So, we settle in for the day.  We might enjoy a lovely walk, which may or may not result in a meltdown in the middle of the street.

An outing to McDonalds for chicken nuggets I’m sure will be on our agenda, I will most like get a Mcflurry.

Our staff person will accompany us for the day, because it is not safe for me to be alone with Urijah; however, we will make the most of our Sunday, May 12th.

Mother’s Day?  Like most holidays, to me it is just another day on the calendar.  They don’t mean that much to me anymore.

I choose to celebrate moments; Quentin riding his new scooter, Urijah sleeping through the night, Kaylee making it through the first year at her University.  Those are my holidays.

Those are the things I choose to celebrate.  Not some day on a calendar that tells me I should celebrate today.

Mother’s Day is hard for so many.  Several women yearn for the dream of motherhood; however, many are robbed of that dream.

Some women’s bodies rob them of that joy. Some have heavenly babies that never opened their eyes on earth.  Some experience failed adoption, or foster a child giving love for as long as they have the chance.

Some have babies for a short time, and some are blessed for a longer period of time only to have to bury them before the natural progression of life.

I truly believe you do not have to “birth” or even have a child to be a mom or be a mom to a child.  There are nurturing woman in this world who are amazing, loving, and have gift beyond measure.  However, for some reason she cannot have children of her own.

Whether you are a mom or never had a chance to be a mom. Mother’s Day causes pain, not just for moms with children on the spectrum but for women in general.

So, on Sunday, May 12, I honored all women, because you are all special.  In some way you have or will nature, shape, or influence a child’s life.

We hype up this day, Mother’s Day. Very similar to that of New Year’s Eve.

We want a do over. A chance to start over. A fresh start. With Mother’s Day, we want to feel special.

We want someone to tell us that we are doing this mommy thing right. That we are amazing. That we are good moms. We want validation!

We want to know that our bodies did what society said they were supposed to do. We want to hear that we are following what the pages in the parenting books said made good moms.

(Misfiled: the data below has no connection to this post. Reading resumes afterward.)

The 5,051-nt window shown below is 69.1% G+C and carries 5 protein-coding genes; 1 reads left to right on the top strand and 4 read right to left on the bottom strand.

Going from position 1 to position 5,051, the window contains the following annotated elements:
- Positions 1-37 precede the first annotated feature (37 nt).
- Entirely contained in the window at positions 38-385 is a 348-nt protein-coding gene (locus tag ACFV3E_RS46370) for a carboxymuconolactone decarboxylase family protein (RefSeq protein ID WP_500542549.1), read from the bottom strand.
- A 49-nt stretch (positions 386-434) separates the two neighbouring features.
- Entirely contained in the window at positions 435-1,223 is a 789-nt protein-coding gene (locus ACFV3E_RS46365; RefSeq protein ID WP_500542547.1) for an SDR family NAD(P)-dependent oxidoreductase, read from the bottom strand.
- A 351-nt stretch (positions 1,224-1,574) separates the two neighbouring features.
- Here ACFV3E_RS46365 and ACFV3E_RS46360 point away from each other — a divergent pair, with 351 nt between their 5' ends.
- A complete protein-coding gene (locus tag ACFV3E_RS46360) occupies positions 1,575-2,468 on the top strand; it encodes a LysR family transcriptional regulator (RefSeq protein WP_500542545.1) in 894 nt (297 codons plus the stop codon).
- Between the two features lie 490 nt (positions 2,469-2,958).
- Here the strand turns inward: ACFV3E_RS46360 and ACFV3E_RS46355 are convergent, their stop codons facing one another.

We want the affirmations, we want the acknowledgments, and we want to know that we didn’t let anyone down. But I think mainly we want to know that we didn’t fail.

As a mother, as a woman, we feel judge every day and on Mother’s Day (for just one day) we want to feel different!

We want to know that maybe, just maybe we got it right. We did a good job in a position that is difficult every day. We know that every single day we show up giving our best, regardless of our current circumstances.

We don’t give up because we can’t, but sometimes even then we don’t feel it’s good enough.

So today, the day after Mother’s Day, moms, autism moms, women in general; You Are Good Enough!

You are amazing and you make a difference.

Enjoy you today, no matter what you do. Happy Women’s (Mother’s) Day to all Women.

Here’s to celebrating you and all you do!

Motherhood is hard but I am grateful for all those I have been blessed to ‘mother’, especially the three that call me mom; even if I don’t hear it.

I love you Kaylee, Quentin and Urijah. You make me better every day.

Written by, Christina Maulsby

From the author: My name is Christina Maulsby. After the past year of two failed inpatients and one intensive outpatient my son is in an Institute intensive inpatient unit in Baltimore. He was having approximately 400 self injurious behaviors a day and 25-30 aggressions towards others daily. He has been in Baltimore since September. He lives in Iowa. It’s been an overwhelming experience, filled with both gratitude and deep sadness. Writing is the only way I have found to cope with all the feelings I am experiencing. Follow our journey on Facebook at Talking for Two.

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Finding Cooper's Voice is a safe, humorous, caring and honest place where you can celebrate the unique challenges of parenting a special needs child. Because you're never alone in the struggles you face. And once you find your people, your allies, your village....all the challenges and struggles will seem just a little bit easier. Welcome to my page!